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There are a number of tax credits that are available to individual taxpayers and small businesses. Unlike tax deductions which reduce your taxable income, tax credits reduce the actual tax dollar for dollar. This section includes the more commonly available tax credits.
- Home Energy Credits
- Tax Credit for Residential Energy Improvements - A reduced credit for home energy-savings improvements is available for 2011. The credit generally equals 10% of a homeowner’s cost of eligible energy-saving improvements, up to a maximum lifetime tax credit of $500. The cost of certain high-efficiency heating and air conditioning systems, water heaters and stoves that burn biomass all qualify, along with labor costs for installing these items. In addition, the cost of energy-efficient windows and skylights, energy-efficient doors, qualifying insulation and certain roofs also qualify for the credit, though the cost of installing these items do not count.
- Making Work Pay Credit
- “Making Work Pay” credit provides a refundable credit of 6.2% of a taxpayer’s earned income not to exceed $400 for individuals and $800 for joint filing couples and applies only to 2009 and 2010.
- The Earned Income Credit
- The EITC is for people who work, but have lower incomes. If you qualify, it could be worth up to over $5,700 for 2011. So, you could pay less federal tax or even get a refund. The credit is a refundable credit, so you can receive the benefits of the credit even if you may not owe any taxes. That’s money you can use to make a difference in your life.
- Child Tax Credit
- Taxpayers who have a qualified child may qualify for the Child Tax Credit. The maximum credit amount is $1,000 through 2012 and then will drop to $500 beginning in 2013 unless Congress takes further action.
- Child & Dependent Care Credit
- A nonrefundable tax credit is available to some taxpayers for the expenses incurred for the care of a child (generally under 13 years of age), disabled child, spouse, or other dependent while the taxpayer is gainfully employed, (or is job seeking). In addition, employer dependent care assistance programs allow employees to exclude from income certain payments expended for child and dependent care.
- Adoption Credit
- Adoptive parents may be able to claim a dollar-for-dollar tax credit for the “qualified” expenses of adopting a child up to $13,360 for 2011 (up from $13,170 in 2010) for each adopted child. That is equivalent to a deduction of over $53,400 for a taxpayer in the 25% tax bracket. For 2010 and 2011, the credit is refundable and any excess credit not used to reduce the tax is refundable. Prior to 2010, the credit was nonrefundable and could not exceed the sum of a taxpayer’s regular and alternative minimum taxes. However, any unused credit can be carried forward up to 5 years. Any carryover remaining from prior years will be fully refundable in 2010.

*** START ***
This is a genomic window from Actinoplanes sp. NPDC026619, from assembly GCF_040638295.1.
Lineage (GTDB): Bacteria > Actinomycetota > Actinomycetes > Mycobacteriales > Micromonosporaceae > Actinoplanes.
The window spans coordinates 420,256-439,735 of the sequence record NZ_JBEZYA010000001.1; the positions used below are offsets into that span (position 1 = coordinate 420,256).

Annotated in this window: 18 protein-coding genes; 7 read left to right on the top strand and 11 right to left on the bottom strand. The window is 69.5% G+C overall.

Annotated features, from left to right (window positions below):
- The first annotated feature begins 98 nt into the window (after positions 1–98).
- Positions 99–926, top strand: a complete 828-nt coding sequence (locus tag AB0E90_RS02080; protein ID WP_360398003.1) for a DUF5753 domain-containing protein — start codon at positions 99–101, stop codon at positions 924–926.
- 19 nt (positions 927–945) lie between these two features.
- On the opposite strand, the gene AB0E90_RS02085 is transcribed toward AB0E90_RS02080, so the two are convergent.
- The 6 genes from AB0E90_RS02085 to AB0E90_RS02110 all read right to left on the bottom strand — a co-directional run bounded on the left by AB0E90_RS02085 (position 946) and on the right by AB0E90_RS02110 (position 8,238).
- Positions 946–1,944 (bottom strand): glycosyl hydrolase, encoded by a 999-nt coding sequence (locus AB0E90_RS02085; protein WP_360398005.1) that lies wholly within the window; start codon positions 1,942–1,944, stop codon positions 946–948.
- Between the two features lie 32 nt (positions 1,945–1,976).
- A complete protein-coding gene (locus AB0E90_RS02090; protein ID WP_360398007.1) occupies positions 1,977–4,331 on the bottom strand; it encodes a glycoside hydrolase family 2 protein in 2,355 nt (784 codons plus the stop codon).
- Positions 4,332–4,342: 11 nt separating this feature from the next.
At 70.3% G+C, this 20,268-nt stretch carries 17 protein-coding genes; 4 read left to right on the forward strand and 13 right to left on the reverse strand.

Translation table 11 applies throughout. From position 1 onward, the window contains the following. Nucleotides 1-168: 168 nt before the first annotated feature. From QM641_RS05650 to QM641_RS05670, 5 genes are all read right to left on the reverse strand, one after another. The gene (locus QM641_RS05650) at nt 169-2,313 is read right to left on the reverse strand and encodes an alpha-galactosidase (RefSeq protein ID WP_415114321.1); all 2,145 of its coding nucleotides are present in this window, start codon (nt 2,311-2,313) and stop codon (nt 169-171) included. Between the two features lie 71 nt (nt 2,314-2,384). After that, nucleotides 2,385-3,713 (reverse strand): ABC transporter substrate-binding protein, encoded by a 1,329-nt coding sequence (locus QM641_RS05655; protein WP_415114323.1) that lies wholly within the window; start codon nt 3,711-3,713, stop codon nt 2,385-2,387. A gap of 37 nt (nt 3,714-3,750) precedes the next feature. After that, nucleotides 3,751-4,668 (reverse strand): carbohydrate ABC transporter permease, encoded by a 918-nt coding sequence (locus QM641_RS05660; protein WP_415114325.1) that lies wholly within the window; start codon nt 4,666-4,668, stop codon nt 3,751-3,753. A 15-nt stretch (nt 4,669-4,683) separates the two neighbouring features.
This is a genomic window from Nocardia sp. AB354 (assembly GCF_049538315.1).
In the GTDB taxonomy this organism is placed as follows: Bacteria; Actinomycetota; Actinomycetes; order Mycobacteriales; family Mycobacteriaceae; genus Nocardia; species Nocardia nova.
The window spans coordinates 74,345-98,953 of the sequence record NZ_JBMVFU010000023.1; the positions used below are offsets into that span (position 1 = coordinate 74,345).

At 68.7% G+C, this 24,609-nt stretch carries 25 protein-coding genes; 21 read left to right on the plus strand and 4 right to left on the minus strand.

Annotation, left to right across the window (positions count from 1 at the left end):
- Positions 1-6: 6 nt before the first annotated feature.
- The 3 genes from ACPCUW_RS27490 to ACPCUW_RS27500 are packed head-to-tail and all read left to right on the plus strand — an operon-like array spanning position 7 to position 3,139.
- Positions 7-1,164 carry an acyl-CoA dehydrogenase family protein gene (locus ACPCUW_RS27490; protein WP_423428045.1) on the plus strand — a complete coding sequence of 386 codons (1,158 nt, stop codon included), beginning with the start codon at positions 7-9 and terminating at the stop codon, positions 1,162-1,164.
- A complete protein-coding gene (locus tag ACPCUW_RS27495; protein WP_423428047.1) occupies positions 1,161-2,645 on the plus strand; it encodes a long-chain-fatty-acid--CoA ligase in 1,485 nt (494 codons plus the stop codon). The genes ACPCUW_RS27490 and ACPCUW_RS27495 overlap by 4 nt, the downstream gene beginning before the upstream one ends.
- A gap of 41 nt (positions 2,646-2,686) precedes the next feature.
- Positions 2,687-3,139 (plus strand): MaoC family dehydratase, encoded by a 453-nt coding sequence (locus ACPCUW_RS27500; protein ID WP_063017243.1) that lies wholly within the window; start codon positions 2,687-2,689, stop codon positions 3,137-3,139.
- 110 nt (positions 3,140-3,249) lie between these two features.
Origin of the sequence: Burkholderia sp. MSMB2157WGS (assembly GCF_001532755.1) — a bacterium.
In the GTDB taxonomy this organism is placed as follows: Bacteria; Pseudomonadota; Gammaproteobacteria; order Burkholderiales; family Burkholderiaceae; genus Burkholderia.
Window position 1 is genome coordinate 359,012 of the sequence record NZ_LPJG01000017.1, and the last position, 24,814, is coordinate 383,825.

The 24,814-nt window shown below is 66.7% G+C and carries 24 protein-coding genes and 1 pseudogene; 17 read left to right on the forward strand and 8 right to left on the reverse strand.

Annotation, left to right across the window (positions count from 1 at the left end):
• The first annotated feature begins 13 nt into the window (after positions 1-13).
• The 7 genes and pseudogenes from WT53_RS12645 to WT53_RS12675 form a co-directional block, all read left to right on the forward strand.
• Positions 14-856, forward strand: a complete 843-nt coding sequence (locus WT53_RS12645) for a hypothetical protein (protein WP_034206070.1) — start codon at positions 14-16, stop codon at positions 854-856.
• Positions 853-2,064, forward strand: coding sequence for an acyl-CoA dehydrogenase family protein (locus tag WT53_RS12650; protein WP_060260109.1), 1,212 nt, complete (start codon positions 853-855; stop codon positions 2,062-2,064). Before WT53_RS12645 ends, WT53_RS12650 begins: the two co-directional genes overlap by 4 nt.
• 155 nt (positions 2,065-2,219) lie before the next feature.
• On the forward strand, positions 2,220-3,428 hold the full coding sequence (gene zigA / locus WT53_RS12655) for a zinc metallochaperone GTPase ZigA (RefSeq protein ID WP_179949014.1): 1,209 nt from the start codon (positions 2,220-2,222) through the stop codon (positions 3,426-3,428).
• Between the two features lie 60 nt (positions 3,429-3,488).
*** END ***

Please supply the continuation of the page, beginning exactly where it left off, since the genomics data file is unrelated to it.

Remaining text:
- Work Opportunity Tax Credit
- Employers can qualify for a tax credit for qualified wages paid to members of targeted groups. The credit, except for long-term family assistance recipients and summer youth employees, equals 40% (25% for employment of 400 hours or less) of qualified first-year wages ($6,000 cap) for a maximum credit of $2,400 for each eligible employee.
- AMT Credit
- The Alternative Minimum Tax Credit is a frequently misunderstood and overlooked tax credit. Oversimplified, the alternative minimum tax credit is the result of incurring an alternative minimum tax (AMT) in a prior year, which generates a credit that can be used to offset the excess of the taxpayer’s regular tax over the alternative minimum tax in a subsequent year, with unused credit carried forward to future years.
- Saver's Credit
- The Saver's Credit provides a nonrefundable tax credit for retirement plan contributions made by eligible, low income taxpayers to IRAs and qualified elective income deferral arrangements. The credit provides incentives for lower income individuals to save for their retirement through available qualified plans. To qualify, the taxpayer must have reached the age of 18 by the close of the year and cannot be a full-time student or dependent of another.
- First-Time Homebuyer’s Credit Recapture
- To stimulate home sales, Congress established the first-time homebuyer credit in 2008, modified it for 2009 (through November 30, 2009), and then extended it again through the middle of 2010 (2011 for certain service members), resulting in some complicated recapture rules.